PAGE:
The Power of Forgiveness Should Not Be Confused

06/22/2015 12:49 pm ET | Updated Jun 22, 2016

Many Americans, including myself, sat transfixed on Friday watching the bond hearing of Dylann Roof, the accused shooter of last week's massacre at the Emanuel African Methodist Episcopal Church in Charleston, South Carolina. As family members of the victims stood up and said they forgave Roof, who appeared via video-conference from jail, they emphasized that hate would not win. The immediate reaction from the public to this act of mercy has been one of universal acclaim for the strength that these family members displayed. But while many have stated that they did the right thing and averted potential divisiveness, some are saying that they are tired of us having to forgive and take the higher moral position when such evil occurs. I received both reactions from my listeners on my syndicated radio talk show, Keepin' It Real, as well as in emails and tweets from folks around the country. Well, let me set the record straight today: forgiveness and a high moral tone does not avert the need of a movement; rather, it raises it to the level where it ought to be.

The movement against racism, and the movement against easy access to guns must be fought by those that take a high moral ground and therefore a high moral tone. A movement should never be based on being threatening physically, or violently. The strength and courage that these brave family members showed at that bond hearing and every other day since this horrific tragedy should not be used to somehow dismiss their determination and will to seek justice and fight on behalf of their loved ones and for the betterment of society. It takes more power to be forgiving in the face of direct wickedness and evil than it does to easily react and match who could be more destructive.

As I visited Charleston last week and assisted members of National Action Network's Charleston chapter who have worked with the now late Rev. (and Senator) Clementa Pinckney and others killed, I sensed not only a high moral tone but a determination among both Blacks and Whites to bring down the confederate flag and continue to fight for stronger gun control measures and increased attention to mental health issues. No one is more vested in seeking justice than the courageous family members of those nine innocent victims who were slaughtered in a place that was their sanctuary. Anyone who thinks that forgiving Dylann Roof is an act of weakness has no clue what forgiveness is all about, nor what kind of inner strength it takes to do such a thing.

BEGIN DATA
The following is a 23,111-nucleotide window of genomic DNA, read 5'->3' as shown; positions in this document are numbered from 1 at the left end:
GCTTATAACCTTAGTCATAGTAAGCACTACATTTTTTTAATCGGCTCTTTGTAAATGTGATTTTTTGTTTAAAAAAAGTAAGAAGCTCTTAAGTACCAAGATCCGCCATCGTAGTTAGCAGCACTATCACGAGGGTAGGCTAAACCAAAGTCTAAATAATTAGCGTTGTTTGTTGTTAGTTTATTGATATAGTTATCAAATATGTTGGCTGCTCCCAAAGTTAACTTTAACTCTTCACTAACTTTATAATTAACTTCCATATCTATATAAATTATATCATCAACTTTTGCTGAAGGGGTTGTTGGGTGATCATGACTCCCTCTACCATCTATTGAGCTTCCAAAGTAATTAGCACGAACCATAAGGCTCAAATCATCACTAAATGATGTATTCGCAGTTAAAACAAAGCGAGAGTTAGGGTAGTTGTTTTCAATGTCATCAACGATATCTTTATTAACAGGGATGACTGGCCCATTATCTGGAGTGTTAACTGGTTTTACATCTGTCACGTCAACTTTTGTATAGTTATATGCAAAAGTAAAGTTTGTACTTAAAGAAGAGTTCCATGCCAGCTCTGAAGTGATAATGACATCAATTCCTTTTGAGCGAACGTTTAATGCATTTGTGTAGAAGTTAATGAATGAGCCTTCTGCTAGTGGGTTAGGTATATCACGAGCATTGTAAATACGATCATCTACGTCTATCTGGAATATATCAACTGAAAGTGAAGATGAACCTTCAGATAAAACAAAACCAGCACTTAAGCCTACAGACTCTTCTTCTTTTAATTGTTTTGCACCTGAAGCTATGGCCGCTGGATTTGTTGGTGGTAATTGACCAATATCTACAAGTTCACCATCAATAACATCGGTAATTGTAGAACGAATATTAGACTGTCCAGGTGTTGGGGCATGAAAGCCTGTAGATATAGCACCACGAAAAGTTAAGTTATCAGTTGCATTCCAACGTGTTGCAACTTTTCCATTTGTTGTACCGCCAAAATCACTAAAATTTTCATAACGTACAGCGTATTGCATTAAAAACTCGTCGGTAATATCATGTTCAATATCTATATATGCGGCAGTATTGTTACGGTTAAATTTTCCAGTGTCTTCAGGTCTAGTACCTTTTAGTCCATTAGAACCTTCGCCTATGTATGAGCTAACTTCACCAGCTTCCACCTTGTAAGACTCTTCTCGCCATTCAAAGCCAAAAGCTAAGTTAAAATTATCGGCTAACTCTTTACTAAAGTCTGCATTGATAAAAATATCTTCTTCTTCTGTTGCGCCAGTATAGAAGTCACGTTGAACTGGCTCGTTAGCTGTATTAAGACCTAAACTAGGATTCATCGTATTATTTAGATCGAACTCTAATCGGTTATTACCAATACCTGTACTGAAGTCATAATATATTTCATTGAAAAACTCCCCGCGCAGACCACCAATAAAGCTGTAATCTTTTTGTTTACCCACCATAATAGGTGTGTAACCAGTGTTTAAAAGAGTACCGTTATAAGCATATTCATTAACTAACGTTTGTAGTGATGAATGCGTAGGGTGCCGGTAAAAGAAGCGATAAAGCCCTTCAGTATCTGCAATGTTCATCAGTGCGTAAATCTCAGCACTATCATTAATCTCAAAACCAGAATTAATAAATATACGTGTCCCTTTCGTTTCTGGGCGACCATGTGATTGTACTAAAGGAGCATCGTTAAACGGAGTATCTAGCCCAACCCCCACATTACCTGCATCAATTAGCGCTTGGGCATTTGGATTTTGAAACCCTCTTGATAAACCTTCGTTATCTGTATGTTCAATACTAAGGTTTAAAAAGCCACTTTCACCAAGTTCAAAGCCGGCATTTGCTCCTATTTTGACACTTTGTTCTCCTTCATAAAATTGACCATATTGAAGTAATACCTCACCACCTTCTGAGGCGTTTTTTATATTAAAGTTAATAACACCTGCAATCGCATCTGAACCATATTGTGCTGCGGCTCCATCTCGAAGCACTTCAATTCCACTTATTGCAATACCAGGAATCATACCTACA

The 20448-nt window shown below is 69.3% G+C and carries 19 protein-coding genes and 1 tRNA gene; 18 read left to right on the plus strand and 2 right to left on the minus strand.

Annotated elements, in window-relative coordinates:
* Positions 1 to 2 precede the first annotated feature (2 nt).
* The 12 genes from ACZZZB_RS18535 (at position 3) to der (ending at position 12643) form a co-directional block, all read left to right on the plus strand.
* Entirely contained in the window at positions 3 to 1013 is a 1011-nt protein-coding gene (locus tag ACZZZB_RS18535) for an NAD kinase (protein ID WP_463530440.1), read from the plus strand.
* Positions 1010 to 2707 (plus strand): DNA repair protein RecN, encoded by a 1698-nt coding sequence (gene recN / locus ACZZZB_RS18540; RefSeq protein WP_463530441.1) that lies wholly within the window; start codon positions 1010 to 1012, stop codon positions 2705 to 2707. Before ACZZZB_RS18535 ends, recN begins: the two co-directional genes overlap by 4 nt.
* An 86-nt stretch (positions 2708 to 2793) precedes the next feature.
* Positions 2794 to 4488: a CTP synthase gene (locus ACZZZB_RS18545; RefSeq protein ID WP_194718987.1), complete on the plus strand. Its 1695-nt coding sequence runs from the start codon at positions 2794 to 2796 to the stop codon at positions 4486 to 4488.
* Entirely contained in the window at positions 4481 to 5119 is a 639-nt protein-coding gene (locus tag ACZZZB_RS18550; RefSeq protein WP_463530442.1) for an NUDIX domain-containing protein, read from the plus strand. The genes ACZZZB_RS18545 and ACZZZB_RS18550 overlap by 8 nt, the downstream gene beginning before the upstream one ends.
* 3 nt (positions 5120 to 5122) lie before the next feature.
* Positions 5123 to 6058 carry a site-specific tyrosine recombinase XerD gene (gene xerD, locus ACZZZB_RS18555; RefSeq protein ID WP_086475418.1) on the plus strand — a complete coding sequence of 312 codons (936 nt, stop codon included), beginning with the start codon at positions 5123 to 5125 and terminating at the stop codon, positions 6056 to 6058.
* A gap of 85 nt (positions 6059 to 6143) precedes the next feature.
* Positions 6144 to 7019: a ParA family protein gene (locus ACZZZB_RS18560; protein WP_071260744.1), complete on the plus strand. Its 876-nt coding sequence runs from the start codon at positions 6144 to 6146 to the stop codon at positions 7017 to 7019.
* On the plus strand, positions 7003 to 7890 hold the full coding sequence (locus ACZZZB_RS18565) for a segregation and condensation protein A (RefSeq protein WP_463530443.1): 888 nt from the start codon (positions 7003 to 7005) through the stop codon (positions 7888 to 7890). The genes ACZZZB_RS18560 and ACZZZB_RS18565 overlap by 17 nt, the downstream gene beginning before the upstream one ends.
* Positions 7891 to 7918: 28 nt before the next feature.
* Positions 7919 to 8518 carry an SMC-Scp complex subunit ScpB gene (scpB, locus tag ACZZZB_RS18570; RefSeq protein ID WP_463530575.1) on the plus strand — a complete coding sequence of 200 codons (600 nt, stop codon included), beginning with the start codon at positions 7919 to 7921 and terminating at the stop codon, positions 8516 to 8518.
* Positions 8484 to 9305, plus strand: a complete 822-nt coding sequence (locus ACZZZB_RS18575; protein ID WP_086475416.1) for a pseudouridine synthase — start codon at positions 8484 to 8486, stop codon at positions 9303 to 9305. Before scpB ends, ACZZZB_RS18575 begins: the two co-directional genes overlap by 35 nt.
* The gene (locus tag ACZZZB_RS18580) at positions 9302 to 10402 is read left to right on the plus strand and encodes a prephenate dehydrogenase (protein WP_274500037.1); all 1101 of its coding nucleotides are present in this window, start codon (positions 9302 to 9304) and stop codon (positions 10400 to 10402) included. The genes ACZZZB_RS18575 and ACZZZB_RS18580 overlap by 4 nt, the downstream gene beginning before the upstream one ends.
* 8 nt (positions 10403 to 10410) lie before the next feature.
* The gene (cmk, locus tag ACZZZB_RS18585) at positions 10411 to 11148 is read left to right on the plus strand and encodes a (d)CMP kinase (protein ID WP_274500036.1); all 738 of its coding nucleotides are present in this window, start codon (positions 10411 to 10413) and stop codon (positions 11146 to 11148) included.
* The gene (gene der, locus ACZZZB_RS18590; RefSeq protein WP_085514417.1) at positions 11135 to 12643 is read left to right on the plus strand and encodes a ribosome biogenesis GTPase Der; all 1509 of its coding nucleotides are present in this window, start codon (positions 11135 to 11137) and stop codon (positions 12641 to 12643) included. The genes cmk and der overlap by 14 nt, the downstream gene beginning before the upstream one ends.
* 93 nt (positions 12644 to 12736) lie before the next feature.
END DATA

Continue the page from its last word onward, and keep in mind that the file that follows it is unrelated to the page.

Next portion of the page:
In 1989, a 16-year-old teenager named Yusuf Hawkins was shot dead in the neighborhood of Bensonhurst, Brooklyn after being surrounded by a mob of bat-wielding White youth. That ethnically White community in Bensonhurst protected the killers and hid information. We began marches to protest the killing and to put pressure on the neighborhood to give information (which they ultimately did that led to convictions and long sentences). On the 23rd week of protest in 1991, a young White male stuck his arm out and stabbed a knife right into my chest. As I lay in the hospital not knowing how serious my wound was, I remembered my growth as a student of Dr. King, mentored by those that were senior staff members of his, and I knew that this would be a defining moment in my own self-image, not withstanding what the public image of me was, should or could be. And I decided to forgive my assailant.

When Michael Riccardi was being sentenced for stabbing me, I asked the judge to give him leniency. He was given five to 15 years, and did nine. I visited him in jail -- and that was no easy task. The hardest thing I've done in my life is walk into jail and look into the eyes of the man who not only wanted to kill me, but actually tried to do so. He told me he could not understand how I could visit him and forgive him; I said I did it for myself. If I wanted to be the man, that advocate, that leader that I aspired to be, I couldn't take hatred or revenge with me on my journey.

Yes, racism is real and vile, and many of us are castigated for reminding Americans of this reality, but to forgive proponents of racism while you fight their behavior is not only praiseworthy -- it is necessary. What those family members did in Charleston not only showed their bravery, but it showed an understanding that we must be as Gandhi said: the change we seek.

Forgiveness and a higher moral tone should not suspend a movement, but instead energize it. And these family members should not be considered weak, old school, holy rollers or anything else except what they are: strong, steadfast and heroic. They should be extolled as visionary people that understand that we must rise above storms so you can help those who have been rattled and devastated by the storms.

That is the true power of forgiveness.